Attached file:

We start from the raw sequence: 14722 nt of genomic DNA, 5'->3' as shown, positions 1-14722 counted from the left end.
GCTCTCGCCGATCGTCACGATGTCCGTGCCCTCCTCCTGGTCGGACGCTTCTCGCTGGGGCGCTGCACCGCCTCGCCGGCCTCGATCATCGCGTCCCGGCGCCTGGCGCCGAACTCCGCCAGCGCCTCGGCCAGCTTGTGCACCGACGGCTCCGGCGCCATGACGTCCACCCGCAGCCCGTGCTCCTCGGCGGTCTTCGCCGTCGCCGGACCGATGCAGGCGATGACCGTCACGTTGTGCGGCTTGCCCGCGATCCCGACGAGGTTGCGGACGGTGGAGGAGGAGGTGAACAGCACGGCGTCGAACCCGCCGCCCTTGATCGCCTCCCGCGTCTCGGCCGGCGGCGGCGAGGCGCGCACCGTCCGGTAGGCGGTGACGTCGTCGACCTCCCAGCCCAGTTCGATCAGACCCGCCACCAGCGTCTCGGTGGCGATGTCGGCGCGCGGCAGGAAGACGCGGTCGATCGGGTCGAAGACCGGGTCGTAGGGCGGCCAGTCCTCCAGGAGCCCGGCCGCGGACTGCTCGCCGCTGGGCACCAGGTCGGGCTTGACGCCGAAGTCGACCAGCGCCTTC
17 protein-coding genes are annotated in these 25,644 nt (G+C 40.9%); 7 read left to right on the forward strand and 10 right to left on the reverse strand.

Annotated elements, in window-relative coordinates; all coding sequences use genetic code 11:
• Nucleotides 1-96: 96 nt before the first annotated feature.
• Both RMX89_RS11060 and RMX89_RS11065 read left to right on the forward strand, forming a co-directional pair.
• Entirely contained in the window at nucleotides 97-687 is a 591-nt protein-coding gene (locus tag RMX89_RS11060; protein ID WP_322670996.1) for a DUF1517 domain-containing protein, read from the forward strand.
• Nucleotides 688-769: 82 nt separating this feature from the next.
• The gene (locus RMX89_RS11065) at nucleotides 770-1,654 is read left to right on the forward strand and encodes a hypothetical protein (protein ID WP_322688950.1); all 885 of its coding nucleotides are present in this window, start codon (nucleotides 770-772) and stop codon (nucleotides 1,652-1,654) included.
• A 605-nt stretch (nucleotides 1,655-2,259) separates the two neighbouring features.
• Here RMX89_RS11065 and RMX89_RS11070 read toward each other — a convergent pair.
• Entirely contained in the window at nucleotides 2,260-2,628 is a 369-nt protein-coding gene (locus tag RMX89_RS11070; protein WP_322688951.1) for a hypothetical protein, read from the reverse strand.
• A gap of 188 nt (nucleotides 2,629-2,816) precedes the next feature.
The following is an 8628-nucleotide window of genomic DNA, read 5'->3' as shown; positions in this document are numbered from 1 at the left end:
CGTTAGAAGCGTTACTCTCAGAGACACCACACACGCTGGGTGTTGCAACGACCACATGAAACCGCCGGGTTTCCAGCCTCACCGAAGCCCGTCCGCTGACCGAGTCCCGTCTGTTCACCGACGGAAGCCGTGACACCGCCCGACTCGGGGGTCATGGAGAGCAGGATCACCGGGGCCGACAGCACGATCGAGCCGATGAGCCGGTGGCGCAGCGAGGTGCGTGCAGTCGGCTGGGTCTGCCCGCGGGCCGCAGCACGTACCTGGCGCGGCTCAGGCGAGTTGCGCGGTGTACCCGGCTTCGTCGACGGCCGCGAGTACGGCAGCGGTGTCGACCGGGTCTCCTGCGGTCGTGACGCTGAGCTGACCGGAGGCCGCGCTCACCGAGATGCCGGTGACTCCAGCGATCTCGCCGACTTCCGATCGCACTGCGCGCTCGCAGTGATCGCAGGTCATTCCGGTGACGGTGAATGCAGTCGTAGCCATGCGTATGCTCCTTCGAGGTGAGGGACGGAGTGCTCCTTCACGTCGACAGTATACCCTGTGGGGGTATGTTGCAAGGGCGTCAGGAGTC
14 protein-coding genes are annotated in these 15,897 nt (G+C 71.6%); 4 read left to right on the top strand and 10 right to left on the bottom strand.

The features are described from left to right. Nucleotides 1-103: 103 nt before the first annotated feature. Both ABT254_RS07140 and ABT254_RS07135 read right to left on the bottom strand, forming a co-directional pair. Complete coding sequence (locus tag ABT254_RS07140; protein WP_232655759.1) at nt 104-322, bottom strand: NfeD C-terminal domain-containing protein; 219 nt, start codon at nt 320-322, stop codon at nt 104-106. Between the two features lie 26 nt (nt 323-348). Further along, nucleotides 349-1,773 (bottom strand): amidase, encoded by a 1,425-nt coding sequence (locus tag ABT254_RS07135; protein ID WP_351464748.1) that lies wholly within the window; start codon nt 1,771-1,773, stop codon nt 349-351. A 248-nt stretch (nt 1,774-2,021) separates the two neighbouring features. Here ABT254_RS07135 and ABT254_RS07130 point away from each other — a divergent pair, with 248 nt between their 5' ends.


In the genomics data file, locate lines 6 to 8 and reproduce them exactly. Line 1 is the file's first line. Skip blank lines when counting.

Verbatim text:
• Both RMX89_RS11060 and RMX89_RS11065 read left to right on the forward strand, forming a co-directional pair.
• Entirely contained in the window at nucleotides 97-687 is a 591-nt protein-coding gene (locus tag RMX89_RS11060; protein ID WP_322670996.1) for a DUF1517 domain-containing protein, read from the forward strand.
• Nucleotides 688-769: 82 nt separating this feature from the next.